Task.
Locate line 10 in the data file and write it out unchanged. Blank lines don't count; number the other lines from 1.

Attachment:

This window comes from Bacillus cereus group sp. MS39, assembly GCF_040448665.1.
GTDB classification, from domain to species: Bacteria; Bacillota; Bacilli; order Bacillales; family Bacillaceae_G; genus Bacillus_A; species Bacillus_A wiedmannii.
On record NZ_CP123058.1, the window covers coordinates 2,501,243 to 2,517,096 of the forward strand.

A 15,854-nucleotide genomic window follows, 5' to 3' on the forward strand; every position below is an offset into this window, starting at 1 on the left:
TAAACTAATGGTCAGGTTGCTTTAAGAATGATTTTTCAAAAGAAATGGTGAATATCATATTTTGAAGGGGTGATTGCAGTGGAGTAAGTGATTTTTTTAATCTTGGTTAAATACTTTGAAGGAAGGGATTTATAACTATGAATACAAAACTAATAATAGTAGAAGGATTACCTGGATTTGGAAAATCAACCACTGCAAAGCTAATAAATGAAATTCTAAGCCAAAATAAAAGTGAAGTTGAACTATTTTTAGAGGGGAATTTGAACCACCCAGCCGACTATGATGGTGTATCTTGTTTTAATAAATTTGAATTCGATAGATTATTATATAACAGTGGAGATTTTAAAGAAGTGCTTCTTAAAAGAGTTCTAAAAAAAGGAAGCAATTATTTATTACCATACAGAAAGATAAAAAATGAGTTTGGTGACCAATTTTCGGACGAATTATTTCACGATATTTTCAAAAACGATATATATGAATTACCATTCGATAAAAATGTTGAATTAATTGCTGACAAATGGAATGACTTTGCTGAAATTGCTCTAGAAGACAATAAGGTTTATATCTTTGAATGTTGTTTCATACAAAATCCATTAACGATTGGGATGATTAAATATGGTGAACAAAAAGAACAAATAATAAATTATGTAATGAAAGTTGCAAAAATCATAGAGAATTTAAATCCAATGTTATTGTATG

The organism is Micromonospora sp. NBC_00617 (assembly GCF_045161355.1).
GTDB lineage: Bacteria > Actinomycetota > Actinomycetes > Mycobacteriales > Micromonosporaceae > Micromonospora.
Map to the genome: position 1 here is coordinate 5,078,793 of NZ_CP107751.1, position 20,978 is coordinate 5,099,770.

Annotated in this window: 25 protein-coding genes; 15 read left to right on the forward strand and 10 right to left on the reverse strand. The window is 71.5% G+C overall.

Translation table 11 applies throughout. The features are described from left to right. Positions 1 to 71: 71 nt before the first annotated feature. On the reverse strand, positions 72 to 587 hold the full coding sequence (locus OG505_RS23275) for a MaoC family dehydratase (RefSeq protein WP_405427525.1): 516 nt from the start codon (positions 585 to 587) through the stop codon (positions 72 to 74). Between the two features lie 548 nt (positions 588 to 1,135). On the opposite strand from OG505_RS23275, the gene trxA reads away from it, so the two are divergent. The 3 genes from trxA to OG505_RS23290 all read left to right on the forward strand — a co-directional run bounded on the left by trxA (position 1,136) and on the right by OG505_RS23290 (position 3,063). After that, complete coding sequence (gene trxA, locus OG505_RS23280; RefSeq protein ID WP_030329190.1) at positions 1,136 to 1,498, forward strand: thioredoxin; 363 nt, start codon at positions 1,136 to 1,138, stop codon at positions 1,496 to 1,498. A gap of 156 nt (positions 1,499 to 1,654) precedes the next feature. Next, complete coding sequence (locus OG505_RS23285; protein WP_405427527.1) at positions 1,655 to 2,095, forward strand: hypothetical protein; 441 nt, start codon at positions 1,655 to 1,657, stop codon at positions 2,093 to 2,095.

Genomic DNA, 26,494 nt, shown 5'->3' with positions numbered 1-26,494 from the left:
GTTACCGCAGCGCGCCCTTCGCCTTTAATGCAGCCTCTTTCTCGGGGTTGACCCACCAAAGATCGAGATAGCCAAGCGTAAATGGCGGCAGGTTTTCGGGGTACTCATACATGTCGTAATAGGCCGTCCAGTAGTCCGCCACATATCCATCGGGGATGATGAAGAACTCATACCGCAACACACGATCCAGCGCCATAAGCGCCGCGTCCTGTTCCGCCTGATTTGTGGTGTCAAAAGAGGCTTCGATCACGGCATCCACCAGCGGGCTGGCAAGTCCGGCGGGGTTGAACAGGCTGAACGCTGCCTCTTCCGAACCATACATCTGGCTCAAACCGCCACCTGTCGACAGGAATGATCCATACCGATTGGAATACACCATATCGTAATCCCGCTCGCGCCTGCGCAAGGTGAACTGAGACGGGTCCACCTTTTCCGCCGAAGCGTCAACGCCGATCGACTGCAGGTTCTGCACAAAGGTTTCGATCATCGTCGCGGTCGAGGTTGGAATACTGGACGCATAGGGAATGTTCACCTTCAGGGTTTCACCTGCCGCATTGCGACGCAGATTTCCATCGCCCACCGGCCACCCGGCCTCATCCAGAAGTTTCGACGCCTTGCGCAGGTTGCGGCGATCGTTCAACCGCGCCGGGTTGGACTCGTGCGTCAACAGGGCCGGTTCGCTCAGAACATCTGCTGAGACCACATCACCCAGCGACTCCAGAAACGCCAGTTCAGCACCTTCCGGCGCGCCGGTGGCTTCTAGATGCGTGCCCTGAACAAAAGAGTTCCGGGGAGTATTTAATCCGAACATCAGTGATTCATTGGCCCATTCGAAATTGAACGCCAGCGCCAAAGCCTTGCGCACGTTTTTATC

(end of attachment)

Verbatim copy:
Translation table 11 applies throughout. The features are described from left to right. Positions 1 to 71: 71 nt before the first annotated feature. On the reverse strand, positions 72 to 587 hold the full coding sequence (locus OG505_RS23275) for a MaoC family dehydratase (RefSeq protein WP_405427525.1): 516 nt from the start codon (positions 585 to 587) through the stop codon (positions 72 to 74). Between the two features lie 548 nt (positions 588 to 1,135). On the opposite strand from OG505_RS23275, the gene trxA reads away from it, so the two are divergent. The 3 genes from trxA to OG505_RS23290 all read left to right on the forward strand — a co-directional run bounded on the left by trxA (position 1,136) and on the right by OG505_RS23290 (position 3,063). After that, complete coding sequence (gene trxA, locus OG505_RS23280; RefSeq protein ID WP_030329190.1) at positions 1,136 to 1,498, forward strand: thioredoxin; 363 nt, start codon at positions 1,136 to 1,138, stop codon at positions 1,496 to 1,498. A gap of 156 nt (positions 1,499 to 1,654) precedes the next feature. Next, complete coding sequence (locus OG505_RS23285; protein WP_405427527.1) at positions 1,655 to 2,095, forward strand: hypothetical protein; 441 nt, start codon at positions 1,655 to 1,657, stop codon at positions 2,093 to 2,095.